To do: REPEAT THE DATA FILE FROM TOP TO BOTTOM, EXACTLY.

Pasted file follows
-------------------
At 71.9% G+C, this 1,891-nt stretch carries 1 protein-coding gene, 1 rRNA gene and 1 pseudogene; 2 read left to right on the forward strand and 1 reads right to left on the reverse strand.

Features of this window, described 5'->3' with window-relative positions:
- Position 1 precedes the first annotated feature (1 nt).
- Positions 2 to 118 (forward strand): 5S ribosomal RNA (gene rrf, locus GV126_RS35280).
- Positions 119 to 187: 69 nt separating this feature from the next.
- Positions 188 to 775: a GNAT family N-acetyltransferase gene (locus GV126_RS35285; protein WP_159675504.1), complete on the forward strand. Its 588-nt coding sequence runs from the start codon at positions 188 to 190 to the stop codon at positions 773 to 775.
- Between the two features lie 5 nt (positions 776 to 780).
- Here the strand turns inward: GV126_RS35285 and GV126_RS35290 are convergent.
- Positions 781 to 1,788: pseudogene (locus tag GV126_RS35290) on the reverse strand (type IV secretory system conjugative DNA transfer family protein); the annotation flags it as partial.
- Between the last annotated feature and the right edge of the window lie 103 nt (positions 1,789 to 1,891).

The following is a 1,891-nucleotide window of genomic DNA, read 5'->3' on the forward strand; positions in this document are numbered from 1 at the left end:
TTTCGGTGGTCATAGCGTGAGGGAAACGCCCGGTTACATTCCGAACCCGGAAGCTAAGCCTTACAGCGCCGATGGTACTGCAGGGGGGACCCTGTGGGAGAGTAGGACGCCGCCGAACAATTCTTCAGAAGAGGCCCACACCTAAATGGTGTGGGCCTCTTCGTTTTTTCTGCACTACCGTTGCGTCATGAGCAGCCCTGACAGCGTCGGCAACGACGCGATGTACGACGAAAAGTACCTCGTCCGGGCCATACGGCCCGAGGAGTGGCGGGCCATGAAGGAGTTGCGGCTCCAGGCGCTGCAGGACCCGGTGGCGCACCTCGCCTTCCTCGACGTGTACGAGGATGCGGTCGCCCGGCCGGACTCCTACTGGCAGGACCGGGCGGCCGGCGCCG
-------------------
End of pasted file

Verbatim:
At 71.9% G+C, this 1,891-nt stretch carries 1 protein-coding gene, 1 rRNA gene and 1 pseudogene; 2 read left to right on the forward strand and 1 reads right to left on the reverse strand.

Features of this window, described 5'->3' with window-relative positions:
- Position 1 precedes the first annotated feature (1 nt).
- Positions 2 to 118 (forward strand): 5S ribosomal RNA (gene rrf, locus GV126_RS35280).
- Positions 119 to 187: 69 nt separating this feature from the next.
- Positions 188 to 775: a GNAT family N-acetyltransferase gene (locus GV126_RS35285; protein WP_159675504.1), complete on the forward strand. Its 588-nt coding sequence runs from the start codon at positions 188 to 190 to the stop codon at positions 773 to 775.
- Between the two features lie 5 nt (positions 776 to 780).
- Here the strand turns inward: GV126_RS35285 and GV126_RS35290 are convergent.
- Positions 781 to 1,788: pseudogene (locus tag GV126_RS35290) on the reverse strand (type IV secretory system conjugative DNA transfer family protein); the annotation flags it as partial.
- Between the last annotated feature and the right edge of the window lie 103 nt (positions 1,789 to 1,891).

The following is a 1,891-nucleotide window of genomic DNA, read 5'->3' on the forward strand; positions in this document are numbered from 1 at the left end:
TTTCGGTGGTCATAGCGTGAGGGAAACGCCCGGTTACATTCCGAACCCGGAAGCTAAGCCTTACAGCGCCGATGGTACTGCAGGGGGGACCCTGTGGGAGAGTAGGACGCCGCCGAACAATTCTTCAGAAGAGGCCCACACCTAAATGGTGTGGGCCTCTTCGTTTTTTCTGCACTACCGTTGCGTCATGAGCAGCCCTGACAGCGTCGGCAACGACGCGATGTACGACGAAAAGTACCTCGTCCGGGCCATACGGCCCGAGGAGTGGCGGGCCATGAAGGAGTTGCGGCTCCAGGCGCTGCAGGACCCGGTGGCGCACCTCGCCTTCCTCGACGTGTACGAGGATGCGGTCGCCCGGCCGGACTCCTACTGGCAGGACCGGGCGGCCGGCGCCG